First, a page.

Spanish Writers on Gay and Lesbian Themes
A Bio-Critical Sourcebook
by David William Foster, ed.
May 1999, 224pp, 6 1/8 x 9 1/4
1 volume, Greenwood

Hardcover: 978-0-313-30332-6
$70, £54, 61€, A96
eBook Available: 978-0-313-03216-5
Please contact your preferred eBook vendor for pricing.

Provides alphabetically arranged entries on Spanish writers whose works raise issues related to current theories of lesbigay identity and queer ideologies.

Spanish literature is one of the major European literatures, with an extensive array of canonical and important writers from the Middle Ages to the present. Because Spain was a crossroads of Christian, Jewish, and Islamic cultures, its cultural traditions weave together issues related to homoerotic practices and beliefs from these diverse origins. Homoeroticism, as a consequence, has always been a highly charged issue for Spain. But only since the return to a constitutional society after the death of Franco in 1975 and the international growth of interest in queer issues has it been possible to establish a reliable history of homoeroticism in Spanish culture. Many of these issues have been treated in Spanish literature, since the literature of a country so closely records its culture. This reference book examines the prominence of gay and lesbian themes in the works of Spanish writers and thus illuminates the homoerotic element in Spanish culture from the medieval period to the twentieth century.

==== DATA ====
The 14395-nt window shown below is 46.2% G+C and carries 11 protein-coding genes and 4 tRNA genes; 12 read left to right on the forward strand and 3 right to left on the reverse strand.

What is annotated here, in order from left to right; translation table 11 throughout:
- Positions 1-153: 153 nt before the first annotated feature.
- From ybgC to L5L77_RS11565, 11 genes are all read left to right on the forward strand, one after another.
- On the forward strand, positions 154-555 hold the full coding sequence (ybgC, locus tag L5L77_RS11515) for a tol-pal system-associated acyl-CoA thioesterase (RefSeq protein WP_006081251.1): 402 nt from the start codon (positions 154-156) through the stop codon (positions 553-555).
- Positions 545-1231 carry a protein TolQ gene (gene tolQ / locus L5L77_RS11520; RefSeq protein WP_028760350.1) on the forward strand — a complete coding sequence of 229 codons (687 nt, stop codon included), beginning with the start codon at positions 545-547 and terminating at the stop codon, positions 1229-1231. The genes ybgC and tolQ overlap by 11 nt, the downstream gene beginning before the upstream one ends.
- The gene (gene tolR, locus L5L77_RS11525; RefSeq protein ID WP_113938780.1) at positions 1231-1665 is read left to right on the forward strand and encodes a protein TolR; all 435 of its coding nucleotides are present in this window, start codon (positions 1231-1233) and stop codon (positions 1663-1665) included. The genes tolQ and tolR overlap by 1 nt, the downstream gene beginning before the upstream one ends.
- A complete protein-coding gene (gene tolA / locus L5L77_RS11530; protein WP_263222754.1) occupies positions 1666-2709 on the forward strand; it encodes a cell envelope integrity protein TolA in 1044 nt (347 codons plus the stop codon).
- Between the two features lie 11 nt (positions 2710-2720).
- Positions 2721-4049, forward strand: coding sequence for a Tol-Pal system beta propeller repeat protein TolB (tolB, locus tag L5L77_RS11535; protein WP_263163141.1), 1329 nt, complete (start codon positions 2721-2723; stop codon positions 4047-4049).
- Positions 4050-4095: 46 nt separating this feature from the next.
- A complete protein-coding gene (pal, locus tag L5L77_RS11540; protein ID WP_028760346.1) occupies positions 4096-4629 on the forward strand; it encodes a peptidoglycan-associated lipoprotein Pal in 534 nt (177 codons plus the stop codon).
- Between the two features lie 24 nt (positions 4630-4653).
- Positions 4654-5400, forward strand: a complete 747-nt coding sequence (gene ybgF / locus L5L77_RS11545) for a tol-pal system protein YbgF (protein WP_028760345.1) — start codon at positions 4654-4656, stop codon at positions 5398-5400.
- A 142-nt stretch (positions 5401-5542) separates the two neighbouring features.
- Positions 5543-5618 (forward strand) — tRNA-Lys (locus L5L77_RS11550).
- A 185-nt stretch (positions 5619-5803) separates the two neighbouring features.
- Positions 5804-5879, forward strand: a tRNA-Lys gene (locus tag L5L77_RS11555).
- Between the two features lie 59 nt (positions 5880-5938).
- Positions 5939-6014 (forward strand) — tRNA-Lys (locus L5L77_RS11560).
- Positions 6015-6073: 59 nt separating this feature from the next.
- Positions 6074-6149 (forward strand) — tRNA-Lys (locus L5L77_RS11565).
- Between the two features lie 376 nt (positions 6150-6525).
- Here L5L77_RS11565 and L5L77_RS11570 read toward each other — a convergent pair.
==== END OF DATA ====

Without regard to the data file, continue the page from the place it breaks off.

The volume presents entries for more than 50 Spanish writers, such as Federico García Lorca, Ignatius of Loyola, Juan de la Cruz, Miguel de Unamuno, María de Zayas, and Esther Tusqueto. The writers included fall chiefly into two groups: those of the canon whose works contain elements of interest to an agenda of sexual dissidence, and those who constitute a lesbigay inventory for contemporary Spain. Included are those writers whose works are of interest to lesbigay scholarship, regardless of whether the writers themselves were lesbigay. The volume also includes entries for several Spanish cultural figures such as filmmaker Pedro Almodóvar and painter Salvador Dalí, who were not writers but nonetheless inform the homoerotic background of Spanish writing and culture. Entries are arranged alphabetically and are written by expert contributors. Each includes a brief biographical profile, a discussion of gay and lesbian themes in the writer’s works, and a bibliography. The volume also includes an extensive introductory essay and a list of major studies.

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